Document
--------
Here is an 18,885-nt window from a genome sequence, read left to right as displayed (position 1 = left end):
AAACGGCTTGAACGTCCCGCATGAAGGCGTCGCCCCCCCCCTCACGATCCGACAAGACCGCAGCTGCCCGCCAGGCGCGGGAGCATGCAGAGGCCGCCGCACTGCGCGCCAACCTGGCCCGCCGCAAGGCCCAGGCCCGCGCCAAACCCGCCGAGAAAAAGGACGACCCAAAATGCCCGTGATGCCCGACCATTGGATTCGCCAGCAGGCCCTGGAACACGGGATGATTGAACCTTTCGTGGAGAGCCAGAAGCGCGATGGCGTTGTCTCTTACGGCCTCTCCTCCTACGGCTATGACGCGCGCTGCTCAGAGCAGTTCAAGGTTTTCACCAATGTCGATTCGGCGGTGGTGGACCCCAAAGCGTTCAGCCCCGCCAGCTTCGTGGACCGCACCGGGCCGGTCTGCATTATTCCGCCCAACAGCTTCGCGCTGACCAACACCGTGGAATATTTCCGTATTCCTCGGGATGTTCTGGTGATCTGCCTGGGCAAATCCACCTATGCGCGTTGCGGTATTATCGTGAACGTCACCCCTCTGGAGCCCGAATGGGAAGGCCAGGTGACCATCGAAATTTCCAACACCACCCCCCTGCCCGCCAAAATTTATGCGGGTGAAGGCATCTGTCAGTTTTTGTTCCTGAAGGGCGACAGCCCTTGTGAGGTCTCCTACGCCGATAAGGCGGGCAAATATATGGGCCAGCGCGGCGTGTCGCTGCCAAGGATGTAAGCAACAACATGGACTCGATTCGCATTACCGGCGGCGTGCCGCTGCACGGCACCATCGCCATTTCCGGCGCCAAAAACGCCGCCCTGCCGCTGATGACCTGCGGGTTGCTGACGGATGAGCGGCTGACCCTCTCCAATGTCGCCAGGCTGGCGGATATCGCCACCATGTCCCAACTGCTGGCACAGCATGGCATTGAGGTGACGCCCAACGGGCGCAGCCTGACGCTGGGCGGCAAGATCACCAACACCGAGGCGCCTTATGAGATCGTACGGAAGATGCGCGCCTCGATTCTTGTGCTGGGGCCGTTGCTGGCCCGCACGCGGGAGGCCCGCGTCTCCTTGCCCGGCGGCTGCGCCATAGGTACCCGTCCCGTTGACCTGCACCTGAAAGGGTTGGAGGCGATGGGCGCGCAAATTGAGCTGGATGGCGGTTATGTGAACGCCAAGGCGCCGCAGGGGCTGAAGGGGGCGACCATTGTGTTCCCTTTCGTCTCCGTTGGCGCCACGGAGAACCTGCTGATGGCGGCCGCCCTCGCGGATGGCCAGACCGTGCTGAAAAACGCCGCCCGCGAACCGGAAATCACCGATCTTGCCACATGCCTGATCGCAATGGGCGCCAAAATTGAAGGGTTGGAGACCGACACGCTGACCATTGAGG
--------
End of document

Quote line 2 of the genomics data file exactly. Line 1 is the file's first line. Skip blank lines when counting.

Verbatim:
AAACGGCTTGAACGTCCCGCATGAAGGCGTCGCCCCCCCCCTCACGATCCGACAAGACCGCAGCTGCCCGCCAGGCGCGGGAGCATGCAGAGGCCGCCGCACTGCGCGCCAACCTGGCCCGCCGCAAGGCCCAGGCCCGCGCCAAACCCGCCGAGAAAAAGGACGACCCAAAATGCCCGTGATGCCCGACCATTGGATTCGCCAGCAGGCCCTGGAACACGGGATGATTGAACCTTTCGTGGAGAGCCAGAAGCGCGATGGCGTTGTCTCTTACGGCCTCTCCTCCTACGGCTATGACGCGCGCTGCTCAGAGCAGTTCAAGGTTTTCACCAATGTCGATTCGGCGGTGGTGGACCCCAAAGCGTTCAGCCCCGCCAGCTTCGTGGACCGCACCGGGCCGGTCTGCATTATTCCGCCCAACAGCTTCGCGCTGACCAACACCGTGGAATATTTCCGTATTCCTCGGGATGTTCTGGTGATCTGCCTGGGCAAATCCACCTATGCGCGTTGCGGTATTATCGTGAACGTCACCCCTCTGGAGCCCGAATGGGAAGGCCAGGTGACCATCGAAATTTCCAACACCACCCCCCTGCCCGCCAAAATTTATGCGGGTGAAGGCATCTGTCAGTTTTTGTTCCTGAAGGGCGACAGCCCTTGTGAGGTCTCCTACGCCGATAAGGCGGGCAAATATATGGGCCAGCGCGGCGTGTCGCTGCCAAGGATGTAAGCAACAACATGGACTCGATTCGCATTACCGGCGGCGTGCCGCTGCACGGCACCATCGCCATTTCCGGCGCCAAAAACGCCGCCCTGCCGCTGATGACCTGCGGGTTGCTGACGGATGAGCGGCTGACCCTCTCCAATGTCGCCAGGCTGGCGGATATCGCCACCATGTCCCAACTGCTGGCACAGCATGGCATTGAGGTGACGCCCAACGGGCGCAGCCTGACGCTGGGCGGCAAGATCACCAACACCGAGGCGCCTTATGAGATCGTACGGAAGATGCGCGCCTCGATTCTTGTGCTGGGGCCGTTGCTGGCCCGCACGCGGGAGGCCCGCGTCTCCTTGCCCGGCGGCTGCGCCATAGGTACCCGTCCCGTTGACCTGCACCTGAAAGGGTTGGAGGCGATGGGCGCGCAAATTGAGCTGGATGGCGGTTATGTGAACGCCAAGGCGCCGCAGGGGCTGAAGGGGGCGACCATTGTGTTCCCTTTCGTCTCCGTTGGCGCCACGGAGAACCTGCTGATGGCGGCCGCCCTCGCGGATGGCCAGACCGTGCTGAAAAACGCCGCCCGCGAACCGGAAATCACCGATCTTGCCACATGCCTGATCGCAATGGGCGCCAAAATTGAAGGGTTGGAGACCGACACGCTGACCATTGAGG